A touching story of conversion: how her experience in the Eucharist lifted her hatred that had always shackled her life. #IEC2016[more]
Communion between Ecclesial Movements and new Communities is something new in the history of the Church, but it has spread rapidly in all parts of the world.
History: Pentecost ’98
On the Vigil of Pentecost, May 30, 1998, John Paul II invited the Movements and New Ecclesial Communities to Saint Peter’s Square, to give a united witness. It was an historic event that brought together members and founders of a variety of Movements, each one the fruit of charism that the Holy Spirit had bestowed on the Church and the world as a response to the needs of our time.
John Paul II showed them their place in the Church, describing them as significant expressions of the Church’s charismatic nature, constitutive of the Church herself and co-essential to the Church’s institutional aspect.
Four founders spoke at that event: Luigi Giussani, Jean Vanier, Kiko Arguello and Chiara Lubich. Aware of the Pope’s wish that the movements be in communion with one another, Chiara Lubich promised John Paul II that she would do all in her power to promote fraternity among the movements, since her charism was unity.
The Focolare Movement and the other Movements
Since the beginning of the Focolare Movement, Chiara Lubich had opportunities to meet several people who were the bearers of charisms: Father Leone Veuthey from the Charity Crusade; Father Patrick Peyton, founder of the Family Rosary Crusade; Father Pedro Richards from the Christian Family Movement; Father Werenfried van Straaten, the Norbertine priest who founded Help to the Suffering Church. She also met the Catholic Charismatic Movement, the Oasis Movement of Father Virginio Rotondi, and the Better World Movement with Father Richard Lombardi.
Communion in action
Many are the fruits that have matured over the years, thanks especially to the hundreds of Day Meetings that have been held in many countries and attended by over 500 Movements and New Communities, and increased recognition and appreciation by many bishops.
This communion is also built in other ways. Movements gather together for moments of prayer; they take part in common projects also at social and political levels; they practice mutual hospitality; they attend one another’s meetings and celebrations; they reserve space for this dialogue in their press.
The mutual love grows – which is meant to be the main mark of the relationship among the Movements and New Communities – a love that uncovers and values the gift that every ecclesial community contains to the point of loving it as one’s own; a love that gives an effective witness in this day just as it did in the first days of Christianity: “See how they love each other and how each of them is ready to die for the other.”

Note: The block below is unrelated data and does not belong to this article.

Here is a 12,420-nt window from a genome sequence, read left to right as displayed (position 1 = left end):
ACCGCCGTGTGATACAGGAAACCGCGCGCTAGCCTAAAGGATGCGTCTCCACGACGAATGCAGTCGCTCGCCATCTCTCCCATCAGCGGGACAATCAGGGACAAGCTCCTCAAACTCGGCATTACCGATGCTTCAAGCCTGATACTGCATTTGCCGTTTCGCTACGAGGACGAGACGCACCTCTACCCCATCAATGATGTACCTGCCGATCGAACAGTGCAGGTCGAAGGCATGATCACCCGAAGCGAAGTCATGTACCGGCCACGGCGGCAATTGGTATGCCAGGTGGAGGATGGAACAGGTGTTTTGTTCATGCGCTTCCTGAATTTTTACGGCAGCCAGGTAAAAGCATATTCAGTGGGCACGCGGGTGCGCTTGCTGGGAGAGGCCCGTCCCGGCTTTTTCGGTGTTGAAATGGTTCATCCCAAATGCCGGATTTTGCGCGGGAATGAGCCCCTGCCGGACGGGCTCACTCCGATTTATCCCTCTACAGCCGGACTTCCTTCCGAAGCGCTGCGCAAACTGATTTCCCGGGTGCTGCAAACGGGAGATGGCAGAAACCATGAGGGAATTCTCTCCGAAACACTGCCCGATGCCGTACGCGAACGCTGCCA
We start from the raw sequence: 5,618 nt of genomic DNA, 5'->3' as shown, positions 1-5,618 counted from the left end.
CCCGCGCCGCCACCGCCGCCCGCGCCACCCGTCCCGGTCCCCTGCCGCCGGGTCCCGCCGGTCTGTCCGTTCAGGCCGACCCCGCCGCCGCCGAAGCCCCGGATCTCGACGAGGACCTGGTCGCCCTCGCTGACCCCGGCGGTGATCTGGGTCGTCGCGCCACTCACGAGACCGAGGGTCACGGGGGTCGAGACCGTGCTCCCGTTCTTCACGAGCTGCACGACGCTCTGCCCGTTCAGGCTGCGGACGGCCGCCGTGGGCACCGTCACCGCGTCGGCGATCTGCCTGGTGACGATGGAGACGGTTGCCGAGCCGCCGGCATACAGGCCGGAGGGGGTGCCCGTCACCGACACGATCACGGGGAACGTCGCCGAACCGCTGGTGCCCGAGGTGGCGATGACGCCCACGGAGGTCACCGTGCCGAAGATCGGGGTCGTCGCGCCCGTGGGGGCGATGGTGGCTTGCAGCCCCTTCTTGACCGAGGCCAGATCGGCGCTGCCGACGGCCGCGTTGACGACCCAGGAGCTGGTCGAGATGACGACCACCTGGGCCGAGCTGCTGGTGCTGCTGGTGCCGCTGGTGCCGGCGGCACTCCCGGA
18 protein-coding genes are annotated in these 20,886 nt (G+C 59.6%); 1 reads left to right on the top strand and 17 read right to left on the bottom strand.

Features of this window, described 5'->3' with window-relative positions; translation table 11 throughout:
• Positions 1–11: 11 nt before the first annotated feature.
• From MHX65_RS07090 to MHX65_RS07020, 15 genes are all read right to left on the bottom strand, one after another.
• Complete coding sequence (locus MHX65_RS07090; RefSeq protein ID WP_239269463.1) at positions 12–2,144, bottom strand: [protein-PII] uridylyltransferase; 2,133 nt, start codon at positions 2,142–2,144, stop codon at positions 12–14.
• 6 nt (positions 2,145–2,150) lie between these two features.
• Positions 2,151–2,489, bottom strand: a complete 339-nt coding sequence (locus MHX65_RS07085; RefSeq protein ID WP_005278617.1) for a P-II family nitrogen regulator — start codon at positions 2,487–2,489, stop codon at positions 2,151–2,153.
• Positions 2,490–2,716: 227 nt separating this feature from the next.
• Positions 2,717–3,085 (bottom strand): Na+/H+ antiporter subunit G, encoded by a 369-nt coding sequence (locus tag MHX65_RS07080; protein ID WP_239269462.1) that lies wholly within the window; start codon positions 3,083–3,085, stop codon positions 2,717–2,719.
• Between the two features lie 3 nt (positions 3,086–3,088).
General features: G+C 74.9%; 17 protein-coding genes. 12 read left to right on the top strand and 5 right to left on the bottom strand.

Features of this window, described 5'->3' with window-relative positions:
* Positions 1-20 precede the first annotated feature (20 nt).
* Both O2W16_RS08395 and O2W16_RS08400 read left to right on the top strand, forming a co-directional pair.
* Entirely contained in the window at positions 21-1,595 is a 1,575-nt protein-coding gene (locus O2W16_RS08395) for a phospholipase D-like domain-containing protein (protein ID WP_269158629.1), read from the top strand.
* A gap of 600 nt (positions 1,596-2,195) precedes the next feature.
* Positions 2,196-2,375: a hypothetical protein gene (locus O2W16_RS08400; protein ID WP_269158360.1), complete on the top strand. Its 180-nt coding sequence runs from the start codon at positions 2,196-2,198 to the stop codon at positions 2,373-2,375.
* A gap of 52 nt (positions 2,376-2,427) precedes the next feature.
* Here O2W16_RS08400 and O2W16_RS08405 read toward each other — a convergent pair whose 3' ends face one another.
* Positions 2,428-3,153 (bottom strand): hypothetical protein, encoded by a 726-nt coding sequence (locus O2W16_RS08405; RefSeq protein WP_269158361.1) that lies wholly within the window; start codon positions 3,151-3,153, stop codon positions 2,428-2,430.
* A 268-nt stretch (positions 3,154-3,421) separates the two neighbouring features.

Benedict XVI and Pope Francis
Eight years from the 1998 Meeting, Benedict XVI invited the Movements and New Communities to Saint Peter’s Square again, this time to encourage them to find ways of addressing the challenges of our time. On Pentecost 2013, Pope Francis reiterated support for the numerous members of Ecclesial Movements that had gathered in the Vatican, pointing them towards the existential peripheries and the evangelising mission of the Church.
At the 3rd World Meeting of Movements in November 2014, which was promoted by the Pontifical Council for the Laity, another goal was set: ecclesial maturity. How? By preserving the freshness of the charism, respecting people’s freedom and striving constantly for communion.
When Pope Francis met the members of the General Assembly of the Work of Mary in September 2014, he said: “Today the Focolare Movement finds itself in front of the same task as that of the whole Church: to responsibly and creatively offer its own particular contribution to this new season of evangelisation.”
Over the years, the dialogue among Movements has opened new horizons..
Communion with Religious Families with age-old charisms really began from a meeting between Chiara Lubich and the Franciscan Family in Assisi, October 2000, followed by a meeting with Benedictines in Montserrat, Spain, November 2001. Ecclesial Movements and Religious Families had another meeting in Assisi on October 23, 2010.
There have also been contacts with movements from other Christian churches. In the autumn of 1999 contacts were begun at two large-scale events that led to the “Together for Europe” first held in Stuttgart, Germany in 2004 for the building of a “new Europe of the spirit” with the light of the Gospel.
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